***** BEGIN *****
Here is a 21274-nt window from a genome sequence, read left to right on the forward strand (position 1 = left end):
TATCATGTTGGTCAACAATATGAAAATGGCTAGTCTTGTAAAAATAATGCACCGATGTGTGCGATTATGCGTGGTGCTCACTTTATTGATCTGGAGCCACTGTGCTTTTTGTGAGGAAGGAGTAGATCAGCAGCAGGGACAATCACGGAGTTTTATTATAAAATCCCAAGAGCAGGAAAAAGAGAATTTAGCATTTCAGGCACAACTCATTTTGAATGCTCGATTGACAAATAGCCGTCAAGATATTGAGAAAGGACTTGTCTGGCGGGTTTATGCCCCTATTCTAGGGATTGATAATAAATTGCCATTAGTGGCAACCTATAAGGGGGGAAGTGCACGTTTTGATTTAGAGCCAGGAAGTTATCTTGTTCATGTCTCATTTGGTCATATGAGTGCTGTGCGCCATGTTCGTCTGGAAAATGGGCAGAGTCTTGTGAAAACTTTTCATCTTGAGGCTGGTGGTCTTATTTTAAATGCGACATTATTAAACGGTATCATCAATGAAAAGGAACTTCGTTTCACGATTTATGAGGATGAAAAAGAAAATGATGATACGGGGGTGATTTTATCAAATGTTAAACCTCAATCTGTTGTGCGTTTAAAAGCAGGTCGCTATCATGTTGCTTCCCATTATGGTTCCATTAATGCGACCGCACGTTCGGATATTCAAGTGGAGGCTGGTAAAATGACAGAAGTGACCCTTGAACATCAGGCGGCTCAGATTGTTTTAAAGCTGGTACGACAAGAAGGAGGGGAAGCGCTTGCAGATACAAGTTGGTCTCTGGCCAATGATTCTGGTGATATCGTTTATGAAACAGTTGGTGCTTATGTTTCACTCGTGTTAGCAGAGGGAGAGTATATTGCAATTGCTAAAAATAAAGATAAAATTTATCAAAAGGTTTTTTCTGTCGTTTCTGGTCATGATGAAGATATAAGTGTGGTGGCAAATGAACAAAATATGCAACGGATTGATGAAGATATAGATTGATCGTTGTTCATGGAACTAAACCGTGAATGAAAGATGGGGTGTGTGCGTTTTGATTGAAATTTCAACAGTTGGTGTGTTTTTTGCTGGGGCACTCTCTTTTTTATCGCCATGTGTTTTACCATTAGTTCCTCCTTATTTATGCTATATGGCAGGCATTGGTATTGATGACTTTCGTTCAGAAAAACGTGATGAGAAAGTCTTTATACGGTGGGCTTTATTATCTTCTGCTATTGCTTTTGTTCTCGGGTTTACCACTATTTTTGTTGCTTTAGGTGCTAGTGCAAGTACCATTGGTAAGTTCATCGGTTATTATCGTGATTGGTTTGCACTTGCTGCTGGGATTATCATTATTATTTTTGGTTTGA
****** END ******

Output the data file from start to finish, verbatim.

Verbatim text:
Here is a 21274-nt window from a genome sequence, read left to right on the forward strand (position 1 = left end):
TATCATGTTGGTCAACAATATGAAAATGGCTAGTCTTGTAAAAATAATGCACCGATGTGTGCGATTATGCGTGGTGCTCACTTTATTGATCTGGAGCCACTGTGCTTTTTGTGAGGAAGGAGTAGATCAGCAGCAGGGACAATCACGGAGTTTTATTATAAAATCCCAAGAGCAGGAAAAAGAGAATTTAGCATTTCAGGCACAACTCATTTTGAATGCTCGATTGACAAATAGCCGTCAAGATATTGAGAAAGGACTTGTCTGGCGGGTTTATGCCCCTATTCTAGGGATTGATAATAAATTGCCATTAGTGGCAACCTATAAGGGGGGAAGTGCACGTTTTGATTTAGAGCCAGGAAGTTATCTTGTTCATGTCTCATTTGGTCATATGAGTGCTGTGCGCCATGTTCGTCTGGAAAATGGGCAGAGTCTTGTGAAAACTTTTCATCTTGAGGCTGGTGGTCTTATTTTAAATGCGACATTATTAAACGGTATCATCAATGAAAAGGAACTTCGTTTCACGATTTATGAGGATGAAAAAGAAAATGATGATACGGGGGTGATTTTATCAAATGTTAAACCTCAATCTGTTGTGCGTTTAAAAGCAGGTCGCTATCATGTTGCTTCCCATTATGGTTCCATTAATGCGACCGCACGTTCGGATATTCAAGTGGAGGCTGGTAAAATGACAGAAGTGACCCTTGAACATCAGGCGGCTCAGATTGTTTTAAAGCTGGTACGACAAGAAGGAGGGGAAGCGCTTGCAGATACAAGTTGGTCTCTGGCCAATGATTCTGGTGATATCGTTTATGAAACAGTTGGTGCTTATGTTTCACTCGTGTTAGCAGAGGGAGAGTATATTGCAATTGCTAAAAATAAAGATAAAATTTATCAAAAGGTTTTTTCTGTCGTTTCTGGTCATGATGAAGATATAAGTGTGGTGGCAAATGAACAAAATATGCAACGGATTGATGAAGATATAGATTGATCGTTGTTCATGGAACTAAACCGTGAATGAAAGATGGGGTGTGTGCGTTTTGATTGAAATTTCAACAGTTGGTGTGTTTTTTGCTGGGGCACTCTCTTTTTTATCGCCATGTGTTTTACCATTAGTTCCTCCTTATTTATGCTATATGGCAGGCATTGGTATTGATGACTTTCGTTCAGAAAAACGTGATGAGAAAGTCTTTATACGGTGGGCTTTATTATCTTCTGCTATTGCTTTTGTTCTCGGGTTTACCACTATTTTTGTTGCTTTAGGTGCTAGTGCAAGTACCATTGGTAAGTTCATCGGTTATTATCGTGATTGGTTTGCACTTGCTGCTGGGATTATCATTATTATTTTTGGTTTGA